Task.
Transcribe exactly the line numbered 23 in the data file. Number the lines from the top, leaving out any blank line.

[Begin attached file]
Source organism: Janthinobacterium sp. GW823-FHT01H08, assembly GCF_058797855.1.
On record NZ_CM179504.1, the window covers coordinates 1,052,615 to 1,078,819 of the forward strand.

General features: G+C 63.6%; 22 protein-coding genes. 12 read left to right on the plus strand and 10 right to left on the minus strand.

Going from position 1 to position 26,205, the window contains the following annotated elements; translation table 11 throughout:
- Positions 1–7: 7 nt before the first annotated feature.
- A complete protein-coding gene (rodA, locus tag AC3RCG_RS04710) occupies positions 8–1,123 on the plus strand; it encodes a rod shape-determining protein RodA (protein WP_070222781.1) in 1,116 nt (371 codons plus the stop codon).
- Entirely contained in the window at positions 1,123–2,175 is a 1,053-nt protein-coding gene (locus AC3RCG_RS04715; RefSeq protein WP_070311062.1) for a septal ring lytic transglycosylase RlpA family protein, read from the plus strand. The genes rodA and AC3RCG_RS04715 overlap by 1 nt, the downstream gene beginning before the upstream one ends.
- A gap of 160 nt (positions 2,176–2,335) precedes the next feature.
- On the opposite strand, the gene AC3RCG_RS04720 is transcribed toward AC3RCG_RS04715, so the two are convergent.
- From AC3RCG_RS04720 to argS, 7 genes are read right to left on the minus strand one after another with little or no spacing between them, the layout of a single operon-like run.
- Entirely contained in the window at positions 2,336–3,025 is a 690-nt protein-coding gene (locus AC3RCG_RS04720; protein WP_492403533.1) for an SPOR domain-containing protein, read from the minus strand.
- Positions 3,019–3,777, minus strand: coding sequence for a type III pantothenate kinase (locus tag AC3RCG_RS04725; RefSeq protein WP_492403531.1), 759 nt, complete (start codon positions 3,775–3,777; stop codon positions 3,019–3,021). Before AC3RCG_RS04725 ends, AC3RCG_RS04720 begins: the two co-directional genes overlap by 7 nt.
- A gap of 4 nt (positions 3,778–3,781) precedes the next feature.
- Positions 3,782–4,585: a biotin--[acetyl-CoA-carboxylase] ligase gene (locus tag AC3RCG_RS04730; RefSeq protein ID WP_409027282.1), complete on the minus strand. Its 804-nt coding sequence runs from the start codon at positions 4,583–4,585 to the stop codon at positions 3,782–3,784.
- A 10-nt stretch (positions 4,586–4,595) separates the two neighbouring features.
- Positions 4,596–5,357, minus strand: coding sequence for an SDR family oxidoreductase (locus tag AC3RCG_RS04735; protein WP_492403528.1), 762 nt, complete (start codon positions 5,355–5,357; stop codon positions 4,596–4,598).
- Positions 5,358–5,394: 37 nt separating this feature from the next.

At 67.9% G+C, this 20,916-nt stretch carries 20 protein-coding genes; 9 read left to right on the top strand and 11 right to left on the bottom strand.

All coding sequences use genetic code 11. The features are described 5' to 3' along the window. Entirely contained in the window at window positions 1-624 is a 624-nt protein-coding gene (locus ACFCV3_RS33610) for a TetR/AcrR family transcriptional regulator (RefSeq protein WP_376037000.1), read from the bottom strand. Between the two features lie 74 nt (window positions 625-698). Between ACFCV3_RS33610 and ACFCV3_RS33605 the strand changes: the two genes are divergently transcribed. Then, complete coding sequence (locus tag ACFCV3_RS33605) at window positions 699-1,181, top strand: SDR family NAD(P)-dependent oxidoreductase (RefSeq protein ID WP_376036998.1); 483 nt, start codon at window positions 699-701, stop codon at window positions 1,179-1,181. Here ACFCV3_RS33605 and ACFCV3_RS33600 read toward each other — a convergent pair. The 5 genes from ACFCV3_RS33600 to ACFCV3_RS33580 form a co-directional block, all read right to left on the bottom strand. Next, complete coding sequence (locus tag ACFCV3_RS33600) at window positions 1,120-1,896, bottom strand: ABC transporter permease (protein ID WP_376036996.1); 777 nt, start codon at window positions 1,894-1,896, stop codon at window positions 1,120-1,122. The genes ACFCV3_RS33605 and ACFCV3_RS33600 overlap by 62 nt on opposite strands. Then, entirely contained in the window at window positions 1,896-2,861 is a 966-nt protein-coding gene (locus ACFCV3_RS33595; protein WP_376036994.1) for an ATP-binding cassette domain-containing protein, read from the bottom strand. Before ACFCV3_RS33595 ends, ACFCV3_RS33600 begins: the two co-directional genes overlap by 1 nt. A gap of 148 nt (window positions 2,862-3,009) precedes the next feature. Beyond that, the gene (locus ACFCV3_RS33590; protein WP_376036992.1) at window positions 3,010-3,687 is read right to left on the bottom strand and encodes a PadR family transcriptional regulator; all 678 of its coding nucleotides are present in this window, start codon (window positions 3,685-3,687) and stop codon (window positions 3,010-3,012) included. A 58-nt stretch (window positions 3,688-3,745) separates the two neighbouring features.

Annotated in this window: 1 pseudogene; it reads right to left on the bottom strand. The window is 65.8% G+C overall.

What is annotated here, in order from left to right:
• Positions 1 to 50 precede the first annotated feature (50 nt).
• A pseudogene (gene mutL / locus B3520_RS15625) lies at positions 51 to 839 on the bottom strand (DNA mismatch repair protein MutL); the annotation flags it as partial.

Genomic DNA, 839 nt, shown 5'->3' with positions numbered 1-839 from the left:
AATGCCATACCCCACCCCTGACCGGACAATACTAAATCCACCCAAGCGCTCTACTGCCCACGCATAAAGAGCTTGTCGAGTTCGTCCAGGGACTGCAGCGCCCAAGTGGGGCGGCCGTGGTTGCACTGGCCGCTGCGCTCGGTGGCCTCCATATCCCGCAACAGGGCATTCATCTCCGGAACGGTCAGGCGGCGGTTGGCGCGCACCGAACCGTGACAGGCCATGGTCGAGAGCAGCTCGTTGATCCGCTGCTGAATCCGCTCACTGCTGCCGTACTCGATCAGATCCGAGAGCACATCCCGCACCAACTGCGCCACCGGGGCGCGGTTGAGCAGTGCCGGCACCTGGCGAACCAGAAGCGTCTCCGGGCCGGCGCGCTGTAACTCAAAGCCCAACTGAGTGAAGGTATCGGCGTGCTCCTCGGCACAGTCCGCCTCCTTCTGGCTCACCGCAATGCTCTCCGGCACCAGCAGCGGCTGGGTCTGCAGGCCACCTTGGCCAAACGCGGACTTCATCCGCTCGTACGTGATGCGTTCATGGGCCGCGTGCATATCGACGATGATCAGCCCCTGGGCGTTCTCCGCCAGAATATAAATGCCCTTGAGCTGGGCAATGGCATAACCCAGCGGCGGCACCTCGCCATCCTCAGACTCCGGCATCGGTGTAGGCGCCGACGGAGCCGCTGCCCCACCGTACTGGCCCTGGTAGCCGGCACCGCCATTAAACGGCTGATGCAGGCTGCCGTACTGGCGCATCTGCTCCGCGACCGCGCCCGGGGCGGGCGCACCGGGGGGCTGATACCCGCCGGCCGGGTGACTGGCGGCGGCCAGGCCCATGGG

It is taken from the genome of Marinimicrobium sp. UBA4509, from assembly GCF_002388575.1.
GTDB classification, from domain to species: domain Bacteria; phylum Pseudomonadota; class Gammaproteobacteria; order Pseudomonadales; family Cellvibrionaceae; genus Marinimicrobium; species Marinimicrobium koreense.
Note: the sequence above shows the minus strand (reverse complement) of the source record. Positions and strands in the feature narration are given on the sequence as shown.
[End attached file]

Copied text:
• A pseudogene (gene mutL / locus B3520_RS15625) lies at positions 51 to 839 on the bottom strand (DNA mismatch repair protein MutL); the annotation flags it as partial.